You're being watched - by a rock

You're being watched - by a rock

Summary: The stones will cry out! It’s a nice phrase with a Biblical ring, understandably so as it occurs in both Old and New Testaments.

SHARE:
TOPICS: Emerging Tech
1

The stones will cry out! It’s a nice phrase with a Biblical ring, understandably so as it occurs in both Old and New Testaments. Now it’s coming true in the visibly Biblical landscape of Afghanistan, as Lockheed Martin is promoting smart rocks that lie quietly for weeks until the time comes to relay intelligence about their environment.

The idea, the manufacturers and military customers explain, is that a network of sensors hidden in fake rocks can silently monitor the ground for evidence of passing vehicles, animals or people, and squirt any results over mesh networks until they reach a satellite uplink. Thousands of miles away, intelligence services can build up maps of activity over many months without needing any human operatives in the area.

Because the electronics are low power enough to be run from embedded solar cells charging tiny batteries, they have a very long — potentially indefinite — life. They’re cheap as chips, or at least as cheap as mobile phones. And they look like rocks. With only a handful of small, very short bursts of radio transmissions over a very long time, they’re practically undetectable and effectively unlocatable. Or so their fans claim.

There are just a couple of quibbles. The first is that if you make a radio transmission very very short and very very occasional — it’s still very, very locatable. The idea that you need a long signal to home in on may have been true in the 1930s, but not subsequently: techniques developed to pinpoint submarines sending burst transmissions mean that if you’ve got a few receivers dotted around the place listening all the time, you can find a transmitter the moment you hear it. (A note to UK readers: a nationwide network of 24/7 radio monitors is watching our airwaves with just this in mind.Probably. Although it ran a very positive proof of concept in 2006, recommending one be built, Ofcom hasn’t replied when I’ve asked about it.) And the same technology that makes it possible to build the rocks cheaply and in large numbers works just as well for the detectors.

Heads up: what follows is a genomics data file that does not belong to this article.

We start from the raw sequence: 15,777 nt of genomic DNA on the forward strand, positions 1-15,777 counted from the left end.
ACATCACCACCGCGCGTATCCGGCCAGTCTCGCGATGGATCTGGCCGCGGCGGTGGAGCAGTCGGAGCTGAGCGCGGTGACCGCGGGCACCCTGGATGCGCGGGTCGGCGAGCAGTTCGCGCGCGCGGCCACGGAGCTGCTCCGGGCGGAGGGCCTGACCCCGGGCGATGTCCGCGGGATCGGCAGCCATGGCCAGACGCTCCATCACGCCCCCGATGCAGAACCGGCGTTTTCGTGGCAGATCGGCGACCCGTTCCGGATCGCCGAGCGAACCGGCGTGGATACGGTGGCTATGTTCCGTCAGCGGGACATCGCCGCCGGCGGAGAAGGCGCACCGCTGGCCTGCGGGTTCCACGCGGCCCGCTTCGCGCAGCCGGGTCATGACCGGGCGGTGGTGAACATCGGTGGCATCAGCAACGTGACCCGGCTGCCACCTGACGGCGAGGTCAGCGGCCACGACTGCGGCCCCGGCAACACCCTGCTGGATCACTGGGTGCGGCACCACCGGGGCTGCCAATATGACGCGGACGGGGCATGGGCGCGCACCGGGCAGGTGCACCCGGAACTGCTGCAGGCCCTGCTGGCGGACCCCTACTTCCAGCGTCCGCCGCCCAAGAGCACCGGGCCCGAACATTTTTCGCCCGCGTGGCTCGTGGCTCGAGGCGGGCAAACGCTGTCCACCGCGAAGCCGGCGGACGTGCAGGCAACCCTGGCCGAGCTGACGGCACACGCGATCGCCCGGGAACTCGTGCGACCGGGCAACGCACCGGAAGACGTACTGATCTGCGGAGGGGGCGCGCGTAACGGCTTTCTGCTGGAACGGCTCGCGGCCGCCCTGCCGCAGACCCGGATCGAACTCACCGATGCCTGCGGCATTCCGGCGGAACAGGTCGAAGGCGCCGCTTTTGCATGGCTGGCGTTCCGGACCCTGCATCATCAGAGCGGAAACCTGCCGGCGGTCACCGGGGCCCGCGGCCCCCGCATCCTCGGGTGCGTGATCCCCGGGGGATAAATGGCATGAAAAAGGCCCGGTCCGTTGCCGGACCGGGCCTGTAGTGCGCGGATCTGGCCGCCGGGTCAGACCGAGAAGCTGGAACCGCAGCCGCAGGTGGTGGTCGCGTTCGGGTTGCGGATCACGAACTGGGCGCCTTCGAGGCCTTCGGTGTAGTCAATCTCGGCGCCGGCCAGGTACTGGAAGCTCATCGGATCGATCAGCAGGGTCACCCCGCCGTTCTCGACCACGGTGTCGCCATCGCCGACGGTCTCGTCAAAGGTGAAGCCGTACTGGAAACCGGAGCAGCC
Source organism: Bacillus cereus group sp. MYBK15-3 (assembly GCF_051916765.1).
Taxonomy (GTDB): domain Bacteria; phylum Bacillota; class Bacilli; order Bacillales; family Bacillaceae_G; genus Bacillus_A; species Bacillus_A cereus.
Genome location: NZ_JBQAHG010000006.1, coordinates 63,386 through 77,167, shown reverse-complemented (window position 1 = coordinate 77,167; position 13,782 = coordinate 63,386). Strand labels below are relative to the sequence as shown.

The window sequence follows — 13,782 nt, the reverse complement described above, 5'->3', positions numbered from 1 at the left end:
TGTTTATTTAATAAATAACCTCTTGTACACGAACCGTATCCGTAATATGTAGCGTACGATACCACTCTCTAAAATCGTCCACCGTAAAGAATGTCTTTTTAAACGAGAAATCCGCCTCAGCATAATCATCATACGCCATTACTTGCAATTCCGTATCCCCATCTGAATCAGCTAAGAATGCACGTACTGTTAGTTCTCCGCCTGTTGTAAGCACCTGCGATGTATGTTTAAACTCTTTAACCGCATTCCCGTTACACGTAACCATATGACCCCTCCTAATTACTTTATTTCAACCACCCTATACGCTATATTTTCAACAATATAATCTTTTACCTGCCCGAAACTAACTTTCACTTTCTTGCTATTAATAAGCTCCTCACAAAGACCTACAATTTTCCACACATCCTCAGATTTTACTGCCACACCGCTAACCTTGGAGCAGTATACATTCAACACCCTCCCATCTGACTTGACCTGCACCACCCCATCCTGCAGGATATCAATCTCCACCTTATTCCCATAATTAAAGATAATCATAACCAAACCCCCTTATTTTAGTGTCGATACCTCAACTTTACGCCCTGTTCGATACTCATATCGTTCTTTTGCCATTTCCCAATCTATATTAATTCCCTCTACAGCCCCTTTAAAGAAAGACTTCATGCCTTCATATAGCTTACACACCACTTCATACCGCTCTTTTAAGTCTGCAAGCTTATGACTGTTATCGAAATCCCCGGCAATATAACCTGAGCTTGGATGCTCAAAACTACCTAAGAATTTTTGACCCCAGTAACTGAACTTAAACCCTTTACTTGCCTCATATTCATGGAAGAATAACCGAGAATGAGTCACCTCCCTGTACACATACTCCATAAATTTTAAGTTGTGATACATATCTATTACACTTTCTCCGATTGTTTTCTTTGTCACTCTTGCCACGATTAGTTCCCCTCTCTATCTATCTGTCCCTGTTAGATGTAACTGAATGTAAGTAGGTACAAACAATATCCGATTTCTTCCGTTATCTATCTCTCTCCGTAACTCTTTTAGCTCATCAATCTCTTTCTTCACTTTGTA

The other quibble is — if the security services are prepared to deploy sneaky pebbles in far-away war zones to catch potential terrorists, they’ll be equally happy to do so closer to home. We are all potential terrorists. as anyone who flies will testify, and even the makers say that the smart rocks will be useful ‘even around corporate headquarters’. Which means that there’ll be bunches of open-source hardware hackers who’ll be only too happy to lash together some Arduino-based breadboards that’ll do the location work, just because they don’t fancy being spied on.

That'll encourage people to go rock-hunting. You can consider it geocaching with a very nice collection of free electronics to tinker with once you find it: something that, in a country with very few Maplins stores. even an Afghan tribesman with a technical bent would find attractive,Perhaps that's not such a bad thing.

These stones may talk, but they'll also give themselves away.

Topic: Emerging Tech

Rupert Goodwins

About Rupert Goodwins

Rupert started off as a nerdy lad expecting to be an electronics engineer, but having tried it for a while discovered that journalism was more fun. He ended up on PC Magazine in the early '90s, before that evolved into ZDNet UK - and Rupert evolved with them into an online journalist.

Kick off your day with ZDNet's daily email newsletter. It's the freshest tech news and opinion, served hot. Get it.

Talkback

1 comment
Log in or register to join the discussion
  • As always in the security world, effective surveillance requires the target to not even suspect that they're being watched. A classic example is the huge wooden seal (as in Great Seal, not the aquatic mammal) the USSR presented as a gift for the opening of the US embassy in Moscow. It was x-rayed decades later and found to contain listening devices: ever conversation in the ambassador's office had been relayed to the Kremlin!

    Of course, Rupert is absolutely correct that hiding the transmission is key, but of course this links back to the first point. The rocks' network is the weak point, because even if you give the system enough intelligence to wait until it has exactly what it needs before transmitting (and assume you only get one message out), it still requires radio signals to share data and make that decision.
    archerthom